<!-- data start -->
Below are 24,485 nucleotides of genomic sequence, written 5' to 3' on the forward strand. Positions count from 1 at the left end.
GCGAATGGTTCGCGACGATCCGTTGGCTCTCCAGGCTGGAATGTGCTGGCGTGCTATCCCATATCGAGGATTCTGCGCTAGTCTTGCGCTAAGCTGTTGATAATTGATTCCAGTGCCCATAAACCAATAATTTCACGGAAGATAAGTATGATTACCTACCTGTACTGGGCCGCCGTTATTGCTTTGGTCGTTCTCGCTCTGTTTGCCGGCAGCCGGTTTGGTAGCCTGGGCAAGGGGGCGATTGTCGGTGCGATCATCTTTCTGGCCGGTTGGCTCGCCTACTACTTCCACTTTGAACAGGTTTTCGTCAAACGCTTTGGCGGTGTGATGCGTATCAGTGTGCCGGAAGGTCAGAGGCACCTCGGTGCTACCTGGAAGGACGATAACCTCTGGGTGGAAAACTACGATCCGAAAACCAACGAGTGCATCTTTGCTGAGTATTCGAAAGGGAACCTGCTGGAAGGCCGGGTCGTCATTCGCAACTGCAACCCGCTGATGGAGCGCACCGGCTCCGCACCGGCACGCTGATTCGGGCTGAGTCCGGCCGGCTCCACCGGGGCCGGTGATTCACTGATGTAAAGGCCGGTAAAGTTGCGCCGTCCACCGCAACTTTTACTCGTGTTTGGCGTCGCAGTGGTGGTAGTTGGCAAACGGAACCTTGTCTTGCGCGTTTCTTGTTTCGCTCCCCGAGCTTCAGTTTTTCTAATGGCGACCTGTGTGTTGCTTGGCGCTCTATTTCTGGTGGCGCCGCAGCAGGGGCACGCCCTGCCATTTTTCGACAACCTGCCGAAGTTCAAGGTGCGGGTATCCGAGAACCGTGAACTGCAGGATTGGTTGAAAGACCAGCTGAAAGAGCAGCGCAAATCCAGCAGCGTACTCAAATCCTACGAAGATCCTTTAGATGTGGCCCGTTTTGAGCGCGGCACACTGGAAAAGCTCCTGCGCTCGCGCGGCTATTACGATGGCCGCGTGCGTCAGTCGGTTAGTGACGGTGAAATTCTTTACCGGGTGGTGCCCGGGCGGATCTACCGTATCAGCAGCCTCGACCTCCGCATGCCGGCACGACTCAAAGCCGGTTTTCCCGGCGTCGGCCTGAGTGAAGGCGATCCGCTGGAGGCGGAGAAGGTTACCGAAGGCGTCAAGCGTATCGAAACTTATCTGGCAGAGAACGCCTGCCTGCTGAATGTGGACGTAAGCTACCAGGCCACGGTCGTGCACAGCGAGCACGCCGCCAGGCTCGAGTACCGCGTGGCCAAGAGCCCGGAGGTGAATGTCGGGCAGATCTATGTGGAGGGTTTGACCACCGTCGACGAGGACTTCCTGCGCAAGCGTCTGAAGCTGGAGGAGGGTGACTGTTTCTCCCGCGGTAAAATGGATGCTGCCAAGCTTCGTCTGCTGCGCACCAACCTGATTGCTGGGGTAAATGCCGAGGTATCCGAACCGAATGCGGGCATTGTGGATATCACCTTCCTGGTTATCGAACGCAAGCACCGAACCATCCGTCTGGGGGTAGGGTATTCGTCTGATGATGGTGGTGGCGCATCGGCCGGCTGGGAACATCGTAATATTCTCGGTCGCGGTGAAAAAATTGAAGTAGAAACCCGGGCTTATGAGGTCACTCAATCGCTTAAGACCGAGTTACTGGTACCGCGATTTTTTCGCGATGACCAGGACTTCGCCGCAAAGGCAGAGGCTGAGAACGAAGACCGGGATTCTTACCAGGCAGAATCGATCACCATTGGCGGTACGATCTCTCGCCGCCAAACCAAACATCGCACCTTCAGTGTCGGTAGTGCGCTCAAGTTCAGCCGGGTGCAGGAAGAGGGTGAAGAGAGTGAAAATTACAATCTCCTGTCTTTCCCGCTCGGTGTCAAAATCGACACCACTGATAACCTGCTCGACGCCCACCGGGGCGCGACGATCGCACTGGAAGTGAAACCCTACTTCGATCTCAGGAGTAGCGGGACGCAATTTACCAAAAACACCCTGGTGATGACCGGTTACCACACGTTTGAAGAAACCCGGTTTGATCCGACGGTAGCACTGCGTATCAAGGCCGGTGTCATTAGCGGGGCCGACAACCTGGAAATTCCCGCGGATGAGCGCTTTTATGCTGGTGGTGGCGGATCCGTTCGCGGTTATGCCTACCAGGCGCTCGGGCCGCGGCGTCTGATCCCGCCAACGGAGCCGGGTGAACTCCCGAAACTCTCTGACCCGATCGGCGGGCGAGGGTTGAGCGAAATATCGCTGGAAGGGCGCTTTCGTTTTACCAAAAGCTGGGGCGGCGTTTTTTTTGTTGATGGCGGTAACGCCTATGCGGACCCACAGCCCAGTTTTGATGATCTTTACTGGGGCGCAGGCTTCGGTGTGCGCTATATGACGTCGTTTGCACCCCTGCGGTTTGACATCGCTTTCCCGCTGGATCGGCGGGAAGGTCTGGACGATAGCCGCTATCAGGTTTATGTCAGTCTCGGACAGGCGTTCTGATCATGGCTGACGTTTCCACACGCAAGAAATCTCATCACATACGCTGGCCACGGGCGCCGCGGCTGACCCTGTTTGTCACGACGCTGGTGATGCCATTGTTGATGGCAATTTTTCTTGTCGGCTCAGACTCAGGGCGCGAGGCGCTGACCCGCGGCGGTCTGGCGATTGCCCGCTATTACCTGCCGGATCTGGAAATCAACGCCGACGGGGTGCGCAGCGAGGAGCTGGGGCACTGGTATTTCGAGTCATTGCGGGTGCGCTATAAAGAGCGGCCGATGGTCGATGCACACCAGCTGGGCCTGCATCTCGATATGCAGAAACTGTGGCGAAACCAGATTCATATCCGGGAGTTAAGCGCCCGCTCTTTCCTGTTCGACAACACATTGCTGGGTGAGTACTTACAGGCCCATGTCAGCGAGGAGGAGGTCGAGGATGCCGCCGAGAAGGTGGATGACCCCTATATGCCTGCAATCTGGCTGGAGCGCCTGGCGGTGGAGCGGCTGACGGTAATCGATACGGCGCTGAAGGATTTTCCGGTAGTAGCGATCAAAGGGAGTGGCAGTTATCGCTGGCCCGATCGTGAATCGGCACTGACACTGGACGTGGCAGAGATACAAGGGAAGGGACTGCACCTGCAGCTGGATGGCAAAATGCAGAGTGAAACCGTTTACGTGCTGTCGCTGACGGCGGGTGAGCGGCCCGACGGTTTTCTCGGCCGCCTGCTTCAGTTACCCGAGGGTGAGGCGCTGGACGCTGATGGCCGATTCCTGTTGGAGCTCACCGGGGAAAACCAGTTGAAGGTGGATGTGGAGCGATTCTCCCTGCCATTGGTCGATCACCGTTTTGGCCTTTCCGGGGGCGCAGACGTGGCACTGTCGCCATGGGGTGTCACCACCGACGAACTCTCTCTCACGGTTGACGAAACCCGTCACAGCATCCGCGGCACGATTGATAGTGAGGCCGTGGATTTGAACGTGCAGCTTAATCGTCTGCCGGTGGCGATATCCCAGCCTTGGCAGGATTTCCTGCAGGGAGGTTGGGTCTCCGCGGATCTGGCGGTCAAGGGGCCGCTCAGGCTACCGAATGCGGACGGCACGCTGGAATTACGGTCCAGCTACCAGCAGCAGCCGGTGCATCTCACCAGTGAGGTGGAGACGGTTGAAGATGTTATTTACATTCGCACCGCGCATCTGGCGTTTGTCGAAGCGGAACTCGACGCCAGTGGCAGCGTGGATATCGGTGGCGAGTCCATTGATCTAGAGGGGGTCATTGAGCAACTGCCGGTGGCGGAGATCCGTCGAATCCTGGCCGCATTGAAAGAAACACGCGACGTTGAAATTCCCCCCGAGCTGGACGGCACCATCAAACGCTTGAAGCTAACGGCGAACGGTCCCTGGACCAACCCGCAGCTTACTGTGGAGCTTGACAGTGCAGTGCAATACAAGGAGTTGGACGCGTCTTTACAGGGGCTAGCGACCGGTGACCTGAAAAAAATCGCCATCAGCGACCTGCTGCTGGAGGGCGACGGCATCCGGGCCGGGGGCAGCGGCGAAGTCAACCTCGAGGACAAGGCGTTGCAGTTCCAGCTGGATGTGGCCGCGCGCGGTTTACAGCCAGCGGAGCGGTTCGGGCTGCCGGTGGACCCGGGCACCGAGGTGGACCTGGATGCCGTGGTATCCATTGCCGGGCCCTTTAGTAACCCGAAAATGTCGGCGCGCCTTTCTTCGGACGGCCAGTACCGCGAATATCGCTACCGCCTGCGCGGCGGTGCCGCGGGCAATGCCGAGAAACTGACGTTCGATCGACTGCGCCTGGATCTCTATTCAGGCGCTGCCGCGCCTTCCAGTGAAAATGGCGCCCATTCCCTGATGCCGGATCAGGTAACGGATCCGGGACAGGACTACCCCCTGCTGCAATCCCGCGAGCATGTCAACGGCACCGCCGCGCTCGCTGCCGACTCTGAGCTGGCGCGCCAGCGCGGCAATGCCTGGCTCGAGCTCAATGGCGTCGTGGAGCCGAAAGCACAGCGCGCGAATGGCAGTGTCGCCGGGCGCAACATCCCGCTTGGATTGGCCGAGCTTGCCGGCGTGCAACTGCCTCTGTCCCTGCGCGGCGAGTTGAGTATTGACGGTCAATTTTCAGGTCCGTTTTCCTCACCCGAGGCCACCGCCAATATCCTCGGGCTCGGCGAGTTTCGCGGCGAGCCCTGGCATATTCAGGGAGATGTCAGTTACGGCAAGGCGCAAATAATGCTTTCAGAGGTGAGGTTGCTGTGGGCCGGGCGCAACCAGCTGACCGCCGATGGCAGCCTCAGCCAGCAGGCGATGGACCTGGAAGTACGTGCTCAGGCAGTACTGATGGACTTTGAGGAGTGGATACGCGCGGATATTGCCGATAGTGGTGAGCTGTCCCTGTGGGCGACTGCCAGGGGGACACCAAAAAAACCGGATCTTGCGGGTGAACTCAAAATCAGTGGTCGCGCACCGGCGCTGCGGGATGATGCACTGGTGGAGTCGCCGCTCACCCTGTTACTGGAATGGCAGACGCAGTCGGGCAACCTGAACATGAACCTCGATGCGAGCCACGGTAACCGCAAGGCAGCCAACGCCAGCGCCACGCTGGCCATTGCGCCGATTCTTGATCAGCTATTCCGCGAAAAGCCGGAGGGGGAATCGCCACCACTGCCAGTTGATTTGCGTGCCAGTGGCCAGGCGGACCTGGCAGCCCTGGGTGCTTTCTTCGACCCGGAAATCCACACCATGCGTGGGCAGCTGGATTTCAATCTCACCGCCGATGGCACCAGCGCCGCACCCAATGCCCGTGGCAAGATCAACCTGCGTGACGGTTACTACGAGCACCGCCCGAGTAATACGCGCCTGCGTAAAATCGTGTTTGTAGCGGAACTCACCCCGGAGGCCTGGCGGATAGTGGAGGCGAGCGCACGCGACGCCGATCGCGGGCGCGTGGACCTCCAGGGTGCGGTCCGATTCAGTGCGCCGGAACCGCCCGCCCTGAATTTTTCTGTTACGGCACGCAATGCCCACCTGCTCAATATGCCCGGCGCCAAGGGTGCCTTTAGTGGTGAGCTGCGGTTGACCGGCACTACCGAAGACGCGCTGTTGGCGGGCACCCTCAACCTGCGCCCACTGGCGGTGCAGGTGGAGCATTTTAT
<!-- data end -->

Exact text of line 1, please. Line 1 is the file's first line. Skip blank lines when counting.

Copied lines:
Below are 24,485 nucleotides of genomic sequence, written 5' to 3' on the forward strand. Positions count from 1 at the left end.